In 1929, when the trained banker Hans Retzlaff lost his job as a result of the Great Depression, he turned to photography, a skill he taught himself. Following initial activity as a photojournalist in Berlin, he specialized in ethnological subjects for which he travelled throughout Germany and the neighbouring countries. He marketed his photos on a mass scale in the form of postcards he published himself and in magazines such as Atlantis: Länder, Völker, Reisen.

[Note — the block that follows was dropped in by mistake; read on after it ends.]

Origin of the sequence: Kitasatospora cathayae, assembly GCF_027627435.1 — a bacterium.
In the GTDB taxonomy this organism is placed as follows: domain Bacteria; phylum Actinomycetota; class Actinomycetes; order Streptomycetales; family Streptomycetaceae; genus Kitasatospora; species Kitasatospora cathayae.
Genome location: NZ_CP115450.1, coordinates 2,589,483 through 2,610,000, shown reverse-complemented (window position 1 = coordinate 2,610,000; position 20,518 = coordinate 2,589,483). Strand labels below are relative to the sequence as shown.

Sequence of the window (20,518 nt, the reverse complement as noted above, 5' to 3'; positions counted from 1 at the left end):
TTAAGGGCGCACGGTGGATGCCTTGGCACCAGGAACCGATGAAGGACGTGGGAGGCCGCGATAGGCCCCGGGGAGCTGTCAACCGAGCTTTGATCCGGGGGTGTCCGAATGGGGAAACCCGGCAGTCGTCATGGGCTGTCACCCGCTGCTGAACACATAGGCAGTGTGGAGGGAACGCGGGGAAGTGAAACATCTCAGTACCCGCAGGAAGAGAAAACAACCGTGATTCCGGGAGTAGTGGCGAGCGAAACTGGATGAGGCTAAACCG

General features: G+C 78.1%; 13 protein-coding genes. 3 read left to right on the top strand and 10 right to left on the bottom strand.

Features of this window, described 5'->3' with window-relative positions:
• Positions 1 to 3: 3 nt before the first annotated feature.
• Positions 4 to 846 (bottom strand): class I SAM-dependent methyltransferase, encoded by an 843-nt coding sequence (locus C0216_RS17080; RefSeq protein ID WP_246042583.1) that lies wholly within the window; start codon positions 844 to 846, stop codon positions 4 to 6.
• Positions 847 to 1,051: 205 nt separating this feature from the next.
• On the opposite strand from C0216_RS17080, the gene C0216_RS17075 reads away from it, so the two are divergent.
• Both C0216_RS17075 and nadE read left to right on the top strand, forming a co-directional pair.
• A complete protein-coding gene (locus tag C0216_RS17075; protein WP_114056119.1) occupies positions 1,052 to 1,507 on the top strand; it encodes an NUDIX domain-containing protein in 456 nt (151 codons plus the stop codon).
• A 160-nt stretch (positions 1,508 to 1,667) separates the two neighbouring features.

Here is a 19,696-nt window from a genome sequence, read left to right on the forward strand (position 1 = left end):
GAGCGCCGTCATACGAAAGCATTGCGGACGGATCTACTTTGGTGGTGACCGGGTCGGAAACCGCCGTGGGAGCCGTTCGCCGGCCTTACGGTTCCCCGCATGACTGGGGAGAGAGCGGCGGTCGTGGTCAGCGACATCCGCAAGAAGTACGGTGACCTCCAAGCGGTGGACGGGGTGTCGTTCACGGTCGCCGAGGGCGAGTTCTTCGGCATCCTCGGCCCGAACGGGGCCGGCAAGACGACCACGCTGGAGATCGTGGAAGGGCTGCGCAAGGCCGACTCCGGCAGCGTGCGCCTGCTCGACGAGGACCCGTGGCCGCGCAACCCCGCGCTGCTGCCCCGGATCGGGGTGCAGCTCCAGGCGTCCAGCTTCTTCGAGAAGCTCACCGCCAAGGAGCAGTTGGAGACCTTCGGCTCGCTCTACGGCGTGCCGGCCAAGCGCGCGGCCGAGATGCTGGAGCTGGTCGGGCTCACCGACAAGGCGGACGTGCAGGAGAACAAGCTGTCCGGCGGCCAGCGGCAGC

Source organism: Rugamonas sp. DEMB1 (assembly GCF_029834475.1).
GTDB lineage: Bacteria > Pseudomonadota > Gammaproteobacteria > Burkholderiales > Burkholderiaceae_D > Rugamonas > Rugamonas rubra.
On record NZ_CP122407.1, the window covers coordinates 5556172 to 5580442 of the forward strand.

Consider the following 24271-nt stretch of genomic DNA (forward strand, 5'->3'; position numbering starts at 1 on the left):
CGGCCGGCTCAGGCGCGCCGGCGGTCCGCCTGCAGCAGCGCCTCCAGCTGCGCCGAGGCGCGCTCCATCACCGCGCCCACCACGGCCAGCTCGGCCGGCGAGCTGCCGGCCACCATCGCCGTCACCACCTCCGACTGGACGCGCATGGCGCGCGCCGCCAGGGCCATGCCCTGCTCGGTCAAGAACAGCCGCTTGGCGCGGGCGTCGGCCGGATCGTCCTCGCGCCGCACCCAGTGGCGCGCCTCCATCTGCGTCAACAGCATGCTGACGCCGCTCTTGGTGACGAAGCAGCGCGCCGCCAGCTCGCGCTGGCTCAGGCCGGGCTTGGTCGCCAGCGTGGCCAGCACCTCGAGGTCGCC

Starting in 1933 he also published photo books, among them Bildnis eines deutschen Bauernvolkes: Die Siebenbürger Sachsen (Portrait of a German Peasantry: The Transylvanian Saxons, 1934), Das Burgenland: Deutsche Grenze im Südosten (Burgenland: Germany’s South-Eastern Frontier, 1939), and Arbeitsmaiden am Werk (Labour Service Girls at Work, 1940). He placed his photos at the service of National Socialist propaganda. His portrait series of craftspersons and other groups of the population are deliberate manifestations of the racial-ideological conception of a biologically determined community. Along with other photographers such as Heinrich Hoffmann, Erna Lendvai-Dircksen, and Walter Hege, Retzlaff was also involved in the making of the inflammatory pamphlet Der Untermensch (The Subhuman). His Berlin studio and archive were destroyed by bombing in 1945. In the post-war period he founded an image archive for art and culture in Tann in the Rhön Mountains.